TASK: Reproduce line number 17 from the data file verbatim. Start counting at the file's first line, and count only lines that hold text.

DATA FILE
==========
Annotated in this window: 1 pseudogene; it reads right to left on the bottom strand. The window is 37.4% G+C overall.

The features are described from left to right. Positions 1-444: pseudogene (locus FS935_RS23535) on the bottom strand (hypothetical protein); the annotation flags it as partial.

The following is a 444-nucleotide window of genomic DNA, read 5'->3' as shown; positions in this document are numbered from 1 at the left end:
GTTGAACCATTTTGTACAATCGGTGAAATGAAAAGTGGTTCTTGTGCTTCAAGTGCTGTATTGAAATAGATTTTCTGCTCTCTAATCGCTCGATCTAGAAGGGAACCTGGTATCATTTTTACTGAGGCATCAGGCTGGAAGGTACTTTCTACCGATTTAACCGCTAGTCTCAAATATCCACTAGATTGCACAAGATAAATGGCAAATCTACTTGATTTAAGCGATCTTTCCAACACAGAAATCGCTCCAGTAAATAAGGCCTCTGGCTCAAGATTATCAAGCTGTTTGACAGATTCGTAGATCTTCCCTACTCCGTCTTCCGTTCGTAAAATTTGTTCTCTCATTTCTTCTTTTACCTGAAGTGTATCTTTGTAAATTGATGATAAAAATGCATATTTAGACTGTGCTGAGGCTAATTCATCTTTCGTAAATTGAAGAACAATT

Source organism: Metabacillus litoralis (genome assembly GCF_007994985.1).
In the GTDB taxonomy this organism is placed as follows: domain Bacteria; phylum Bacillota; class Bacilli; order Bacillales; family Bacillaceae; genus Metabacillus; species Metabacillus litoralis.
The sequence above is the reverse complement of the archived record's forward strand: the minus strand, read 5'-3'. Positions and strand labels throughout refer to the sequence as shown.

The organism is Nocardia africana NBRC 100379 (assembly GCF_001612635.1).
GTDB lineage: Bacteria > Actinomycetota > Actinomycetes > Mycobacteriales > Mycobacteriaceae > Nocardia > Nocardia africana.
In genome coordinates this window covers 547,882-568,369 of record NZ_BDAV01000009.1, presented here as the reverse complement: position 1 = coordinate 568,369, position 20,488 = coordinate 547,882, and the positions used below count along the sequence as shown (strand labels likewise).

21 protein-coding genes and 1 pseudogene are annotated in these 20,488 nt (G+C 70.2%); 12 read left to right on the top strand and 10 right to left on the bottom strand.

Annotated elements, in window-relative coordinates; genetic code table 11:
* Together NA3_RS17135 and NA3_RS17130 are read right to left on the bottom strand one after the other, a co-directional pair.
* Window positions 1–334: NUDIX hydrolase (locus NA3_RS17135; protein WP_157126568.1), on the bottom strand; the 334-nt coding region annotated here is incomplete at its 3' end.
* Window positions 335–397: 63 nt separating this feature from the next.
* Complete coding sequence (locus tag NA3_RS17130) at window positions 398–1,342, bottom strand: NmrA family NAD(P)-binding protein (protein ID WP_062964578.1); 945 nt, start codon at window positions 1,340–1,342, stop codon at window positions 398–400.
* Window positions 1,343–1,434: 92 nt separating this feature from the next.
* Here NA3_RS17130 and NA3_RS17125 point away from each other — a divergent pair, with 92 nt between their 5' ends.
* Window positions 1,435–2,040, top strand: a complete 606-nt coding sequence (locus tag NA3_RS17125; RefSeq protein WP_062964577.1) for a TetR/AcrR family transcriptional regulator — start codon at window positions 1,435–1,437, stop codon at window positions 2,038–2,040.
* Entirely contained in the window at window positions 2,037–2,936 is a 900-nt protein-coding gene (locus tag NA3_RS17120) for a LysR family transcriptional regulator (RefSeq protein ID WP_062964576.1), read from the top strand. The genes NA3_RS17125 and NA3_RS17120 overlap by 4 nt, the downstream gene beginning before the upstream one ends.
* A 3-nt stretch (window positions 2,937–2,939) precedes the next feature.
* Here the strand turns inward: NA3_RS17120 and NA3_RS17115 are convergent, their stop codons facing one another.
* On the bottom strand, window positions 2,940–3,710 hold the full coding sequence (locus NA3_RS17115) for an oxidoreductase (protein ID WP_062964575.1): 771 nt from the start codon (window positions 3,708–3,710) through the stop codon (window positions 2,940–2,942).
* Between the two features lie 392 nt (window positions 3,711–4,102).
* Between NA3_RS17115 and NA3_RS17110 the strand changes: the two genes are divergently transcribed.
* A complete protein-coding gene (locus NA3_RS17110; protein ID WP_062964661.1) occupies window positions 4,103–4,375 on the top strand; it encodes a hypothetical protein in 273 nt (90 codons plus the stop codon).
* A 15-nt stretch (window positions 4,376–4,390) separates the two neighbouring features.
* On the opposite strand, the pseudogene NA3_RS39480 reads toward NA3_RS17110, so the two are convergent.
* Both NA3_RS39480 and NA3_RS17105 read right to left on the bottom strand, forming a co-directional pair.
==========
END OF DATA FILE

* Window positions 1,343–1,434: 92 nt separating this feature from the next.